Equator is a blue toned red. it’s brighter than what it looks in the pan.
Hibiscus is a cool pink neon-bright shade.
Firefish is a pinky purple with a beautiful brightness.
Honeycreeper Is a redder version of Firefish.
Starling Is a deep eggplant violet, with a hint of red, very opaque, yet still saturated.
Atlantic Is a sky blue colour, a bit grey.
Coast is a bright pastel cyan.
Bermuda is a pastel teal, more blue than green, it looks darker in the pan.
Fruit Dove is a cream pastel pear/mint colour.
Swamp is a green right on the edge of neon brightness.
Typhoon is a pale blue-grey pastel.
Bonobo is a sooty deep neutral black.
In the editing of the picture, I tried to make the colours as true to what they appear, flash photography does make them brighter. But these are bright colours and they will photograph as such. The flower is a mid-tone cool fuschia and gives you a perspective on the colours that have pink, red and purple tones.
This palette is great for me, as a makeup artist. I have all my bright colours in one place, it’s perfect to travel: it’s small, and it’s slim. But it’s white, so it might get dirty. It’s a great “transformer” palette, because all the colourful shades are bright enough to pat on top of a smoky looks to intensify. Say you have a burgundy smoky going on, and you’d like more burgundy goodness, then pat on some “Honeycreeper” and “Red Sea” into the crease. Some colours are better than others: everything from Red Sea to Honeycreeper is opaque and very workable on it’s own and without a primer. The blues and greens. as well the yellow need more work to build. The “transition” shades, “Dusk” and “Shrimp” are good too, as well as the black. Typhoon is the weakest shade, being hard to pick up with the brush and quite pale, it needs a lot of work it you want to creat a look with it. The good news was: Angelica had foretold me well! This was a good palette, with bright colours, and no money went to waste.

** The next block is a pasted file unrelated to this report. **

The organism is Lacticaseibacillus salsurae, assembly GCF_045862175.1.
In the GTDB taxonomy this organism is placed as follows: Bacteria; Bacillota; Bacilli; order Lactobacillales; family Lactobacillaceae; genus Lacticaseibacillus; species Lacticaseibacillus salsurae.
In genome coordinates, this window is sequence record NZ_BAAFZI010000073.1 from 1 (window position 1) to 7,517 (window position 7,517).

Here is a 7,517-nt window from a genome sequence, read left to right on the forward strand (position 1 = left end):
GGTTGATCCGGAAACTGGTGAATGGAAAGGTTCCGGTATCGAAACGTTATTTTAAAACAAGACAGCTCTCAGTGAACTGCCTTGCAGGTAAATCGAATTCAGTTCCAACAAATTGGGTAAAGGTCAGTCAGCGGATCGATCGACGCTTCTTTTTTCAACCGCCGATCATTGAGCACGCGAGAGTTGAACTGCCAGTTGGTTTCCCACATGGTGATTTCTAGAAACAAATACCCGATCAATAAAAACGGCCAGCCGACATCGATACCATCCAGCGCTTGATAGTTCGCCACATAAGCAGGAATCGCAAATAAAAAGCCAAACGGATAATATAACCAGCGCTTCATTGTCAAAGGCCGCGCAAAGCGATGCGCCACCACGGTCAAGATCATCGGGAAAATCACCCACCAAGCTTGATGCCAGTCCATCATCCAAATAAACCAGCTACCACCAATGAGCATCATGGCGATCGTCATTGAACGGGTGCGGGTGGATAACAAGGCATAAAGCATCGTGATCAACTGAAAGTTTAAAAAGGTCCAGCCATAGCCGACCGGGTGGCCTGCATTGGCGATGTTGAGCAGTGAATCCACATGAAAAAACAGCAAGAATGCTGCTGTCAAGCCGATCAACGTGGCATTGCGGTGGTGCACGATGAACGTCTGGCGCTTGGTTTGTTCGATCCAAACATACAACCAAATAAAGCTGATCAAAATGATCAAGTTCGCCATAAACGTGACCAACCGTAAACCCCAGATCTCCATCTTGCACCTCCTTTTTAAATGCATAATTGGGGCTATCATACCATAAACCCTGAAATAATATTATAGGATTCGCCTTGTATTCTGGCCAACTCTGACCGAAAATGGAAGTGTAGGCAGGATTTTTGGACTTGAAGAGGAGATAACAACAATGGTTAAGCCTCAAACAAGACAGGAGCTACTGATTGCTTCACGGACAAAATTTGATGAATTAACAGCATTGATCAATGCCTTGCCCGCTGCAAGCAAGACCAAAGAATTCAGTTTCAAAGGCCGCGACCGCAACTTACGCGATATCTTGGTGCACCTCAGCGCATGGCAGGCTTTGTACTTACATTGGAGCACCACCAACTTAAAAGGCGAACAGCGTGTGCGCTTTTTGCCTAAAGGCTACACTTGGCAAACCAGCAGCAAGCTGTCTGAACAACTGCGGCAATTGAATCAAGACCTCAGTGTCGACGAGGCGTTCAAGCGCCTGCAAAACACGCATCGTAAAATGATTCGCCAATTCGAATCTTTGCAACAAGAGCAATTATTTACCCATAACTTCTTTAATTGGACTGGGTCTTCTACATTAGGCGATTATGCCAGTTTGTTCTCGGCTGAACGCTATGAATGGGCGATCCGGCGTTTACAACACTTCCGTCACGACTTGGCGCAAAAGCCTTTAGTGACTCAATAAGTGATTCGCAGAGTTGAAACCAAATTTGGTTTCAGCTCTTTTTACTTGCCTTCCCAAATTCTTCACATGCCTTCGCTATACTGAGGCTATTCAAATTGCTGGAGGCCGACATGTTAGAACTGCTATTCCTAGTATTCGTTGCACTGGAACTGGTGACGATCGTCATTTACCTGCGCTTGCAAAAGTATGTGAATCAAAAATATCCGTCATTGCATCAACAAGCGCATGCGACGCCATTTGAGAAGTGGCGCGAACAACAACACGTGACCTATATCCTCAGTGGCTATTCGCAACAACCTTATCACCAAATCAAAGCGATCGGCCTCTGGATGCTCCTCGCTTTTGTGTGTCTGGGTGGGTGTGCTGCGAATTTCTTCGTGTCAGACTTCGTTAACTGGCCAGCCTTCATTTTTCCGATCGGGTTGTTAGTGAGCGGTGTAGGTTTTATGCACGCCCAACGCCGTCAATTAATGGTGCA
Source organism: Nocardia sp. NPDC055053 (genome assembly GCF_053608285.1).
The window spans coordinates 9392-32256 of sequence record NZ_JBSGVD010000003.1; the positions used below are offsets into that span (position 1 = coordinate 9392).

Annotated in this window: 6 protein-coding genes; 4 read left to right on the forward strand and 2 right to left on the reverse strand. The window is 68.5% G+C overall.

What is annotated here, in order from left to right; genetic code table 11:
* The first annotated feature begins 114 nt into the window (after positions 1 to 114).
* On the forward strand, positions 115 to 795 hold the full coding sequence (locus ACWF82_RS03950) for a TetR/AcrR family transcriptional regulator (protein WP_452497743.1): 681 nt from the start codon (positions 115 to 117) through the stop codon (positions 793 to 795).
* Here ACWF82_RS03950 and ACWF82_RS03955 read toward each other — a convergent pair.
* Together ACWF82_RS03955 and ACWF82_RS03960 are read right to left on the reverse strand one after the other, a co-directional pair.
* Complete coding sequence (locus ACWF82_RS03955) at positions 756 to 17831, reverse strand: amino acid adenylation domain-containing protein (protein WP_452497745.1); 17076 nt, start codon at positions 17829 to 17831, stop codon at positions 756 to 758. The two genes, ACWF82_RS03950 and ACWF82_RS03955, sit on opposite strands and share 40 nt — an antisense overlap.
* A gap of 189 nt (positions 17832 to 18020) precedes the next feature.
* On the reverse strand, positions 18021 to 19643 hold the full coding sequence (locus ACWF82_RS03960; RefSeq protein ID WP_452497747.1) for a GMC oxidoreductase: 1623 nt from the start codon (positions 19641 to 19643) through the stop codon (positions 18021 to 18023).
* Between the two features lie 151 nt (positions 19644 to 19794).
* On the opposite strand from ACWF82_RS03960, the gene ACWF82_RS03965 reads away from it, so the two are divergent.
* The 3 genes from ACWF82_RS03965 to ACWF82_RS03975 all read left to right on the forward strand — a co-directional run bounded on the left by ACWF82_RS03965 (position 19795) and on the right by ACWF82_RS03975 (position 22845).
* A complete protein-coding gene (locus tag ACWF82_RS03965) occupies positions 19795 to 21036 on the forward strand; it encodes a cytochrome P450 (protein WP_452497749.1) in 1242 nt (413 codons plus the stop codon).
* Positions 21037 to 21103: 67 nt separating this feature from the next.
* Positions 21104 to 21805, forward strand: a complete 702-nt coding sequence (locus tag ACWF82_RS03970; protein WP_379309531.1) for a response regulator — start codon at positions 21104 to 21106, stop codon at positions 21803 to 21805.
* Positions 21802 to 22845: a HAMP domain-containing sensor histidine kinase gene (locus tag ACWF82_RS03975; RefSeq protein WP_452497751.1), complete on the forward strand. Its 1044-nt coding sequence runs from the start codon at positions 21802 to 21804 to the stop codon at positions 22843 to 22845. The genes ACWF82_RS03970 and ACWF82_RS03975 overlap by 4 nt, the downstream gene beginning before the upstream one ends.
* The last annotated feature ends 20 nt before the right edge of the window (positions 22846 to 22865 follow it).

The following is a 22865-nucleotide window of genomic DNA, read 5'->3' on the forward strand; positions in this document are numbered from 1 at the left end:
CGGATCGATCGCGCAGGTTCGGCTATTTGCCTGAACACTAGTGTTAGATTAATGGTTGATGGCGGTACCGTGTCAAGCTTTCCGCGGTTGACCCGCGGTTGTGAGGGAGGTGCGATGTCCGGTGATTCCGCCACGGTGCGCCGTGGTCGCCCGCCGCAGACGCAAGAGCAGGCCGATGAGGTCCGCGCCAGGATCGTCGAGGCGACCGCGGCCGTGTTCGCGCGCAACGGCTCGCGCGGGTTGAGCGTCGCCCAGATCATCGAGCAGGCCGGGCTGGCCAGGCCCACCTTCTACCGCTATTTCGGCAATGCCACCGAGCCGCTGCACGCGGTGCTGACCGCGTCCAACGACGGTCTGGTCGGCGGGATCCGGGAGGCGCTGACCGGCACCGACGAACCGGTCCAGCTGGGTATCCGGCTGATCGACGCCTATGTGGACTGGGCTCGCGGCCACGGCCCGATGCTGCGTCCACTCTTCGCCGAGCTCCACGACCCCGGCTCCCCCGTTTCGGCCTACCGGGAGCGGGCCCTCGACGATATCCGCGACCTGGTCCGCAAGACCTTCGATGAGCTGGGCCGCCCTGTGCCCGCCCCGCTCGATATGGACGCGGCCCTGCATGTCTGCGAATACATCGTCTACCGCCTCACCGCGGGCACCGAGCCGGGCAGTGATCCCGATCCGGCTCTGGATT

CERTIFEYE The Tropical wonders VS NATASHA DENONA The Tropics
I decided to compare the finish of the shadows that were similar in colour: Laguna, to Coast and Atlantic. The finish of “Laguna” is much more creamy, so you can use the windshield wiper technique with it. I found that on the lid, it’s more in synergy with the skin because it has more emollients in the formula. And swatched side by side, “Laguna” is more intensely pigmented and less flat than “Coast” which is the closest shade to it in the Certifeye The Tropical Wonders palette. But the Certifeye palette is still wonderful (and I sort of justified the purchase of that Tropics palette).
DON’T BE OVER-POWDERED
If you do a whole look with this palette, it might look very powdery if you layer too many colours together. I’m going to mix with cream pigments, and shimmers because matte-bright can look flat on the eyelids. You could also try spraying with a dewy mist the finished look, to remove some of the powdery-ness. To see how opaque they could be, I first tested all of them on my bare lids, which tend to be on the oily side. I felt the shadows seem to look lest dusty when I used them without primer, and the oils on the surface gave something to the pigments to grab hold of, and pack on. I could make all the bright colours opaque without a primer. If your lids are naturally dark, then I would recommend a base. Also some of the pastel colours might need a base , if they aren’t turning out right.
PRICE IS RIGHT
The whole cost of purchasing the palette came to 69$ CAN (with regular shipping) for 18 shades, it comes down to 5.33$ a pan, which is a fantastic deal!At almost 1/2 the price of Natasha or Pat palettes that I have bought. Sorry…. not sorry. I got the palette within five working days. You can buy the palette through the link below.
Sadly, for my bank account, I’ve bought other colourful shades from other indie brands, and I’ll try and do a full review soon. I’m still experimenting with these, so it might take some times before I manage to pull a look together!